LGBTQA Student Resource Center Offers Community

You may see the rainbow flags hanging from the windows of 101 Boucke when you’re meandering past the HUB on your way to class — it’s where support groups, discussions, student organizations, mentor groups, and even workshops are developed.

The LGBTQA Student Resource Center is known for making positive change and creating a safe space on campus. Penn State even garnered a top 30 ranking among LGBTQA friendly universities this week.

Assistant Director Sonya Wilmoth explained the Center supports an “invisible population.” In other words, there are many students in the LGBTQA community who aren’t involved with the center or haven’t come out. This explains the “we are here if you want to stop by” mentality I experienced visiting the Center. The relaxed and open vibe of the Center allows students who want to get involved to feel comfortable.

To be clear, the Center isn’t unimportant or underwhelming just because it’s hard to pinpoint exactly how many students it could support. It still provides a wide variety of resources for the growing LGBTQA community at Penn State.

The Center currently hosts multiple closed groups for individuals who identify with a specific sector of the community in addition to open groups for all students in the community to get involved.

Even students who are allies of the LGBTQA community can take part in popular forums like Straight Talks and Safe Zone training. Straight Talks are panels of three to five people who identify as members or allies of the LGBTQA community. They talk, share, and engage with the audience to “educate members of the university community about lesbian, gay, bisexual, queer, and transgender identities” according to the Straight Talks webpage. The Center also hopes to “expand the number of individuals who define themselves as allies” through Straight Talks.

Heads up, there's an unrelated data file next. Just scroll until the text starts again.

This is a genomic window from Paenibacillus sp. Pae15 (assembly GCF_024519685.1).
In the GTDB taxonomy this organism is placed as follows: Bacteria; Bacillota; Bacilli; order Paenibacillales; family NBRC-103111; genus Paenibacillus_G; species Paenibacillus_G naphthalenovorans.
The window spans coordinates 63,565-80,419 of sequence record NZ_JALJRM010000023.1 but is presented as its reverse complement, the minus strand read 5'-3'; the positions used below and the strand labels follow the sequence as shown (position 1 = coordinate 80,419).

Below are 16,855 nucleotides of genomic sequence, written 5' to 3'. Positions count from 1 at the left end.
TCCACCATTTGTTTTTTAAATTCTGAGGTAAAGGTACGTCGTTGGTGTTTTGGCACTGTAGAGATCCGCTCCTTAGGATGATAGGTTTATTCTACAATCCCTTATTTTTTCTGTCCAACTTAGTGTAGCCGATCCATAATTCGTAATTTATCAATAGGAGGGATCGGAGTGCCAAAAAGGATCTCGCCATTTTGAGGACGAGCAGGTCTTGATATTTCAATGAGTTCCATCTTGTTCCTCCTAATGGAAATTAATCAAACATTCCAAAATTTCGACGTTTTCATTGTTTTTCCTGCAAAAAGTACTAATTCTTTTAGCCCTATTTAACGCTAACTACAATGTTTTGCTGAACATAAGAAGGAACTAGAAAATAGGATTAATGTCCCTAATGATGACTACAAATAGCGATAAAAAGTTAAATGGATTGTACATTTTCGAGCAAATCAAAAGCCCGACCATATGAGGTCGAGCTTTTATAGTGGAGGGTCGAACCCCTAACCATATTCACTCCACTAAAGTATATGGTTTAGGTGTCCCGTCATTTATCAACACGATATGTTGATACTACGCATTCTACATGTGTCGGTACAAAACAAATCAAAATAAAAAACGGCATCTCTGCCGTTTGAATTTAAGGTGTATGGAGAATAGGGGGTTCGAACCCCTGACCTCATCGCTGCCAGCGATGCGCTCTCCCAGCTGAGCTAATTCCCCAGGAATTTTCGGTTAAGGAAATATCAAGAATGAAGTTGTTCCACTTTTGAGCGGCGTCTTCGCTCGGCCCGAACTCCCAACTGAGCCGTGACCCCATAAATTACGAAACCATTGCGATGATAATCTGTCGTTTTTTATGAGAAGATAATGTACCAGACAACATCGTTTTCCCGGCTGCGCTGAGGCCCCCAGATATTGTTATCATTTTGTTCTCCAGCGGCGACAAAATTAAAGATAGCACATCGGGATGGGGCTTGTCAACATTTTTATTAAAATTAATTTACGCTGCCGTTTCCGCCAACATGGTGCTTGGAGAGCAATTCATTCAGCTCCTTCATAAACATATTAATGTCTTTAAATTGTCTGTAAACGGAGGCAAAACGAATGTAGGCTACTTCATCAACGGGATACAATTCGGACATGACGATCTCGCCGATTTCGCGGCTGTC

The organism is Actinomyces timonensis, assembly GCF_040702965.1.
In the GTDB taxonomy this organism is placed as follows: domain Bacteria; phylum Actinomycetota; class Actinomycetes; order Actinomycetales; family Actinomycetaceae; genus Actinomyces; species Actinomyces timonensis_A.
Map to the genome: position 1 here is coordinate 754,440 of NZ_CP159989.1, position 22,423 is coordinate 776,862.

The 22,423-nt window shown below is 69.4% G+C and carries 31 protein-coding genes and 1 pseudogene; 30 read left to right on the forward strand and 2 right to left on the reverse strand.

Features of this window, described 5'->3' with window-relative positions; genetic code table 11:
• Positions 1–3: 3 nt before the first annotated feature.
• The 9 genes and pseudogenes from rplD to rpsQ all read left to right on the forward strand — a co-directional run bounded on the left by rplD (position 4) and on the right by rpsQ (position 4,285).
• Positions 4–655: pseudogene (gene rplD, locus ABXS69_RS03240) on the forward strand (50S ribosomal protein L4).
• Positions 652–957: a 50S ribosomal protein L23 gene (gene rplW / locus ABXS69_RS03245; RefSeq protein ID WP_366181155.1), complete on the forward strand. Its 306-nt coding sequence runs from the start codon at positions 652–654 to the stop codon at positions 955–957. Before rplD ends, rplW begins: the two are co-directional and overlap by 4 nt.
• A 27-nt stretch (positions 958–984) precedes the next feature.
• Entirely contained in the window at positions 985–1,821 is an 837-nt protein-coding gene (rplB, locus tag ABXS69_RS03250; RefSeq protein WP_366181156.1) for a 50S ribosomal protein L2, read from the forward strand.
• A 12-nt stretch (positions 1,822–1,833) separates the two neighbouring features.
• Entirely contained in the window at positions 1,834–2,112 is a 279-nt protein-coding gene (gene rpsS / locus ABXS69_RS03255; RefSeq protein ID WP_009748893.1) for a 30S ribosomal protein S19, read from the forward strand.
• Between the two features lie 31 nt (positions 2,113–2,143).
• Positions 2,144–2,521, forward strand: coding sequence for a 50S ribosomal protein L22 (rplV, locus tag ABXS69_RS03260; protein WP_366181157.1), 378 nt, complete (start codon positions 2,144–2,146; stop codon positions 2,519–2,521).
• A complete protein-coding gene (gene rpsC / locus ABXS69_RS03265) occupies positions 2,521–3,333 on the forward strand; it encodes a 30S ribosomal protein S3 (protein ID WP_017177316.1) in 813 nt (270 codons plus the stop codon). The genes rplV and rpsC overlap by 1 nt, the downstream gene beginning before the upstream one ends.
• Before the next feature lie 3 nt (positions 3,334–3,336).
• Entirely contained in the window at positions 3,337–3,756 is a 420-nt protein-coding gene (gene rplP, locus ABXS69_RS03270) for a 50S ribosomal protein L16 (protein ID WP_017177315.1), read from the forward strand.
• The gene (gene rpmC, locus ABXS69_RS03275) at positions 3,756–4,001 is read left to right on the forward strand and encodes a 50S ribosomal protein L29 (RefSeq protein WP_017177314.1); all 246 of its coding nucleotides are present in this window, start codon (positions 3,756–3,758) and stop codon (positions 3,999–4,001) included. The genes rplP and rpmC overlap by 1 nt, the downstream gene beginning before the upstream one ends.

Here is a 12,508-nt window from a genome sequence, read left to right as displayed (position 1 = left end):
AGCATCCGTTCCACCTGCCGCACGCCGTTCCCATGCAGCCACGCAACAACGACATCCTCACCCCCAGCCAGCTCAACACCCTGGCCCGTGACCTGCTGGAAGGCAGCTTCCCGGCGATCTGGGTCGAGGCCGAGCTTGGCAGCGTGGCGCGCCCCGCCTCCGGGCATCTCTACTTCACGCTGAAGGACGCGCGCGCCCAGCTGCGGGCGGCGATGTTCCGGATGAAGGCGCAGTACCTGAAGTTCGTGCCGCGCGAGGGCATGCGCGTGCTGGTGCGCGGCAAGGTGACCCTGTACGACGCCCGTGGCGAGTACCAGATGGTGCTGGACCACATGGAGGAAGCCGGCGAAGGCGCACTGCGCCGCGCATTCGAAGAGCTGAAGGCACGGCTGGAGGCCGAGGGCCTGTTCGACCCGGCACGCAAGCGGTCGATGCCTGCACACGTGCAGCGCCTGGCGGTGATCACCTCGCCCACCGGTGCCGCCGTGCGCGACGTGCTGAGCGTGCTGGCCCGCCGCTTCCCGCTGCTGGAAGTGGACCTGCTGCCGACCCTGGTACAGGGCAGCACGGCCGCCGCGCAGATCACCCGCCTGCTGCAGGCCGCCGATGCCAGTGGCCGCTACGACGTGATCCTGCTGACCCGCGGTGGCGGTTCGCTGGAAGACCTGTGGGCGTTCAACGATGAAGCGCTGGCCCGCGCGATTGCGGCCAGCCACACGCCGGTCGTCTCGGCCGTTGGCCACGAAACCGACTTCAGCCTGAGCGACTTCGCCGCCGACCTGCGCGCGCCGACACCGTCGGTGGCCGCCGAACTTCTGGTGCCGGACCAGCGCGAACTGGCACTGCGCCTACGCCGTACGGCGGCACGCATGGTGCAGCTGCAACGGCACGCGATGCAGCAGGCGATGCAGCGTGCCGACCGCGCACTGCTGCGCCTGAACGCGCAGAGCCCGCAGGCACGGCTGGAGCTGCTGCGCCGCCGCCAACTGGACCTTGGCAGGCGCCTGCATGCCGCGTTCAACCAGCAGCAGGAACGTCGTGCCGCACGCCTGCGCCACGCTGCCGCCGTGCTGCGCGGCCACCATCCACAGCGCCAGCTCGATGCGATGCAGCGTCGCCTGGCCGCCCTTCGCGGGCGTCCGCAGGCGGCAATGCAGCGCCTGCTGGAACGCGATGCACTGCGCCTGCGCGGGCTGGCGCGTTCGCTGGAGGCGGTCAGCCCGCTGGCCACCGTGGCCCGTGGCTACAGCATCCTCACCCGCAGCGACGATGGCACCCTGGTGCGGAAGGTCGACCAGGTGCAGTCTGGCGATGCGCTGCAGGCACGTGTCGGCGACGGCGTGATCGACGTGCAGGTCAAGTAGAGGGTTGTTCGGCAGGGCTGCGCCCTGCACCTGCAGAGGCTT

Safe Zone is a training program that offers four sessions: Safe Zone 101, The Safe Zone 102, Intersectionality 101, and Transgender 101. These training sessions aim to teach each attendee how to “be an effective ally to LGBTQA students,” according to the Safe Zone webpage. “Safe Zone Training supports PSU’s mission of providing a culturally diverse and mutually respectful environment where every member of the university community can feel safe, respected, and accepted.”

More than 350 faculty and staff members are involved in the growth of the Center through involvement in Safe Zone.

safezone_mediaThe rainbow stickers with the Penn State paw on various office and classroom doors indicate that the faculty member is trained and participating in Safe Zone practices, which ensure LGBTQA students have a positive experience in the classroom and in other areas of campus life.

The community of factually, staff, and students here have worked hard to create a positive environment for every student who calls Penn State a home away from home. Show your support this semester — maybe Penn State will even crack the top 10 list next year.

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About the Author

Emily Davis

Emily Davis is a writer for Onward State, who is currently a junior majoring in English. She is an avid Spotify enthusiast, occasionally wears colors other than black, and will devour an entire box of Gushers with pleasure. You can easily stalk this rad person on Twitter and Instagram @emily_davis56 or contact her through email at [email protected]

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